As a writer, sometimes I get my inspiration in strange ways.
Going to art galleries is one. For some reason, enjoying fine art that isn’t writing fires up my writing. I also like to collect odd and interesting objects, although they have to be cheap because, you know, I’m a writer.
One of my favorites is this Roman coin that I snagged for 10 euros ($11.50) at a local coin shop. It was so cheap because the coin is in pretty bad condition. I didn’t care, because it’s cool to keep a piece of the empire in my pocket.
For a year I wasn’t able to identify it, but then at a party in Oxford I lucked out. I was showing it off and one of the people there knew a former numismatist for the British Museum. We took a couple of shots of it and sent it to her. An hour later I learned it was a coin of Magnentius, a usurper who ruled in the Western Roman Empire from AD 350-353.
Magnentius was a pagan general of German descent in the chaotic 4th century. Like many prominent generals in this era, he had himself proclaimed emperor by his troops at Augustodunum (modern Autun, France). He had the ruler of the Western Roman Empire, Constans, assassinated in 350. Later that year he killed Nepotianus, who had declared himself emperor at Rome. Nepotianus had muscled his way into the city with a group of gladiators but only got to rule for 28 days before Magnentius took care of him.
Magnentius showed his pagan roots by revoking laws by the emperor Constantine banning pagan sacrifices. This put him in good graces with the traditionalists in the Senate but put him at odds with Constantius II, the Christian emperor of the Eastern Roman Empire, who was probably also upset at the death of his brother Constans. Being a Roman emperor, it is far from certain that he mourned his brother’s loss.
Constantius gathered an army and after defeating Magnentius at the Battle of Mursa, he invaded Italy. Magnentius retreated to Gaul and, seeing all hope was lost, committed suicide.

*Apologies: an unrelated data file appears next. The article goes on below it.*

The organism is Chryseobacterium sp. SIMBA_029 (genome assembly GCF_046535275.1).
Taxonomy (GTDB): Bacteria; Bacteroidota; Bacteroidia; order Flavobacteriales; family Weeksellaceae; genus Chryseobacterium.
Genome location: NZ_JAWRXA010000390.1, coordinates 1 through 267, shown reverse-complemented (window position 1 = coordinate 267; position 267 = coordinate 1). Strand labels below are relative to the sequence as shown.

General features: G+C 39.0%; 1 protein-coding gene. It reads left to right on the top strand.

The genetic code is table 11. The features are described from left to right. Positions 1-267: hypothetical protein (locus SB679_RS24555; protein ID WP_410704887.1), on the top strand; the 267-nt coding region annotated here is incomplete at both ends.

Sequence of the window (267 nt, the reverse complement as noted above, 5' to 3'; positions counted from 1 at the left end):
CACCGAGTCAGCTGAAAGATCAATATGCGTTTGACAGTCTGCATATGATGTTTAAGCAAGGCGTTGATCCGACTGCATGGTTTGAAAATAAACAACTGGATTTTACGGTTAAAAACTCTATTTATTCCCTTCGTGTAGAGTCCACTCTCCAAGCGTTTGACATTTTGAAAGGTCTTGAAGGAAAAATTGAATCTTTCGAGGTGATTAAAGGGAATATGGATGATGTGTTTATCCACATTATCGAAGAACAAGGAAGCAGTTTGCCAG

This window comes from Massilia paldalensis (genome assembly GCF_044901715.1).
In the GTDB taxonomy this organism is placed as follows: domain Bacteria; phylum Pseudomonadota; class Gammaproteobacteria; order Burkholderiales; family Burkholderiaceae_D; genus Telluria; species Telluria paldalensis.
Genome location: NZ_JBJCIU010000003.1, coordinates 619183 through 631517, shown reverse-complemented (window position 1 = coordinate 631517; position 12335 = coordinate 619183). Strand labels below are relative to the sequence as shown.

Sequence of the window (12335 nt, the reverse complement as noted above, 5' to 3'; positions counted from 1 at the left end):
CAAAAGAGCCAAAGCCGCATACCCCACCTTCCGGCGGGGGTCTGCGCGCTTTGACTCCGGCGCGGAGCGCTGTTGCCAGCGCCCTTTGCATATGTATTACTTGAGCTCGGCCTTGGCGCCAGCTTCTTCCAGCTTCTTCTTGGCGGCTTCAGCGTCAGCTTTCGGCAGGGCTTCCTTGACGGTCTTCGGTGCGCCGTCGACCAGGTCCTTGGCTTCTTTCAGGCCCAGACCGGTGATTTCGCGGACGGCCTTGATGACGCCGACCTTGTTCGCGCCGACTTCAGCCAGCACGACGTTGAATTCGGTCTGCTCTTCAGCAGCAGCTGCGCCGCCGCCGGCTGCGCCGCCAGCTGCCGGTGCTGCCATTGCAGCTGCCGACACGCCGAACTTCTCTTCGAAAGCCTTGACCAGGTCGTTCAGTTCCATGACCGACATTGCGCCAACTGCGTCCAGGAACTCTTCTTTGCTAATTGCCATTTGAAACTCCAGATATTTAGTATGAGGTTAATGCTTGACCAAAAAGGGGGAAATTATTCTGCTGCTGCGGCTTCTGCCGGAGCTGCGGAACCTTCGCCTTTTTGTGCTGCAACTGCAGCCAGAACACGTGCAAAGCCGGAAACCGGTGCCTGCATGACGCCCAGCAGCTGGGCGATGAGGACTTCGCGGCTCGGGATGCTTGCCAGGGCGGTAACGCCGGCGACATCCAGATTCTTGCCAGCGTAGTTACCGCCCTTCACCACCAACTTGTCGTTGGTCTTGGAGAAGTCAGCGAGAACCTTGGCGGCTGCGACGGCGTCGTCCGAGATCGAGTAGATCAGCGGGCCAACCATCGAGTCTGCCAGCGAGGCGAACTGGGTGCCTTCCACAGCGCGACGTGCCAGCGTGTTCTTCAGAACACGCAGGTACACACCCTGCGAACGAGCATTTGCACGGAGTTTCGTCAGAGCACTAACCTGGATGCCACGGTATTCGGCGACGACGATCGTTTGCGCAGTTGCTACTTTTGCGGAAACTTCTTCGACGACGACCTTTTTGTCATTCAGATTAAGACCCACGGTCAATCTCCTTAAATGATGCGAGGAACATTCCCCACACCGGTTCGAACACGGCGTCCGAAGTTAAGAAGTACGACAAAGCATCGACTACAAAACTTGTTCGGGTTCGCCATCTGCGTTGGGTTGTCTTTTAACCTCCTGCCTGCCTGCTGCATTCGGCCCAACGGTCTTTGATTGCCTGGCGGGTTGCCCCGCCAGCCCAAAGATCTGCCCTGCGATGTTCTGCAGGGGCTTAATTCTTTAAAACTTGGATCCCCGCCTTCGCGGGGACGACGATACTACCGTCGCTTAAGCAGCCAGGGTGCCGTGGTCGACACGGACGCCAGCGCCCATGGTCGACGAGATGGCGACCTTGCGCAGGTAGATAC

So about the coin itself. The writing to the left of the head is D(ominus) N(oster) MA(gnentius). To the front of his chin you can see the remnants of an AUG(ustus). On the reverse, it has two winged victories holding a wreath containing VOT V MULT X. This is rather vague but appears to be how many years he swore he would be in power. Around the edge the legend reads VICTORIAE DD NN AUG ET CAE. That roughly translates as “Victory to our lord Augustus and Caesar.” Underneath is RPLG, which means the coin was minted in Lyons. LG is Lugdunum, the Roman name for Lyons. The numismatist didn’t know what RP stood for.
You can see pictures of some much better preserved Magnentius coins here.
While I have no plans for writing a novel set in Rome, something about carrying a 1,700 year-old coin in my wallet really fires up my inspiration. It’s also a lot of fun to pull out at parties.
All photos copyright Sean McLachlan.
Sean McLachlan is the author of the historical fantasy novel A Fine Likeness, set in Civil War Missouri, and several other titles. Find out more about him on his blog and Amazon author’s page. His latest book, The Case of the Purloined Pyramid, is a neo-pulp detective novel set in Cairo in 1919.